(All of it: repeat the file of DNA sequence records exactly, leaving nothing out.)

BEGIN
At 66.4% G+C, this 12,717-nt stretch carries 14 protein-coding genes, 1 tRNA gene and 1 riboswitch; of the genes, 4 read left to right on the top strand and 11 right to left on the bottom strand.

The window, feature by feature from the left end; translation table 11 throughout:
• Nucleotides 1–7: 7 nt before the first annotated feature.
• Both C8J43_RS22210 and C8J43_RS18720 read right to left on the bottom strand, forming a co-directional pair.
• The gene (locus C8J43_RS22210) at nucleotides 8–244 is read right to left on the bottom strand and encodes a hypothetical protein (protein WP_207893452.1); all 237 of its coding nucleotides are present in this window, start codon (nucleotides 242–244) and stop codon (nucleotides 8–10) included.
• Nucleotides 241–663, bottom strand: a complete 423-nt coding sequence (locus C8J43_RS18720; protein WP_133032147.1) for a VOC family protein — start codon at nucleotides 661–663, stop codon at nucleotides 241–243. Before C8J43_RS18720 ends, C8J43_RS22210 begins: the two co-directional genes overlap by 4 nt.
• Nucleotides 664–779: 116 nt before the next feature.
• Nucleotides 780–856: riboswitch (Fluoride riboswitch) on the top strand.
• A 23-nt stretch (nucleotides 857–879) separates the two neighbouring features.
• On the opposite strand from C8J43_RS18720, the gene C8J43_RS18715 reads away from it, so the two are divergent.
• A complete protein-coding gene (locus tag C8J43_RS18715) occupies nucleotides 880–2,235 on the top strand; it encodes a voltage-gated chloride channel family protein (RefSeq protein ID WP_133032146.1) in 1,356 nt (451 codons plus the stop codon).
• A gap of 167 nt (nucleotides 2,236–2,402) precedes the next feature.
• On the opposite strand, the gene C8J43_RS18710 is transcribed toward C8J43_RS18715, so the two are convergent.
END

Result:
At 66.4% G+C, this 12,717-nt stretch carries 14 protein-coding genes, 1 tRNA gene and 1 riboswitch; of the genes, 4 read left to right on the top strand and 11 right to left on the bottom strand.

The window, feature by feature from the left end; translation table 11 throughout:
• Nucleotides 1–7: 7 nt before the first annotated feature.
• Both C8J43_RS22210 and C8J43_RS18720 read right to left on the bottom strand, forming a co-directional pair.
• The gene (locus C8J43_RS22210) at nucleotides 8–244 is read right to left on the bottom strand and encodes a hypothetical protein (protein WP_207893452.1); all 237 of its coding nucleotides are present in this window, start codon (nucleotides 242–244) and stop codon (nucleotides 8–10) included.
• Nucleotides 241–663, bottom strand: a complete 423-nt coding sequence (locus C8J43_RS18720; protein WP_133032147.1) for a VOC family protein — start codon at nucleotides 661–663, stop codon at nucleotides 241–243. Before C8J43_RS18720 ends, C8J43_RS22210 begins: the two co-directional genes overlap by 4 nt.
• Nucleotides 664–779: 116 nt before the next feature.
• Nucleotides 780–856: riboswitch (Fluoride riboswitch) on the top strand.
• A 23-nt stretch (nucleotides 857–879) separates the two neighbouring features.
• On the opposite strand from C8J43_RS18720, the gene C8J43_RS18715 reads away from it, so the two are divergent.
• A complete protein-coding gene (locus tag C8J43_RS18715) occupies nucleotides 880–2,235 on the top strand; it encodes a voltage-gated chloride channel family protein (RefSeq protein ID WP_133032146.1) in 1,356 nt (451 codons plus the stop codon).
• A gap of 167 nt (nucleotides 2,236–2,402) precedes the next feature.
• On the opposite strand, the gene C8J43_RS18710 is transcribed toward C8J43_RS18715, so the two are convergent.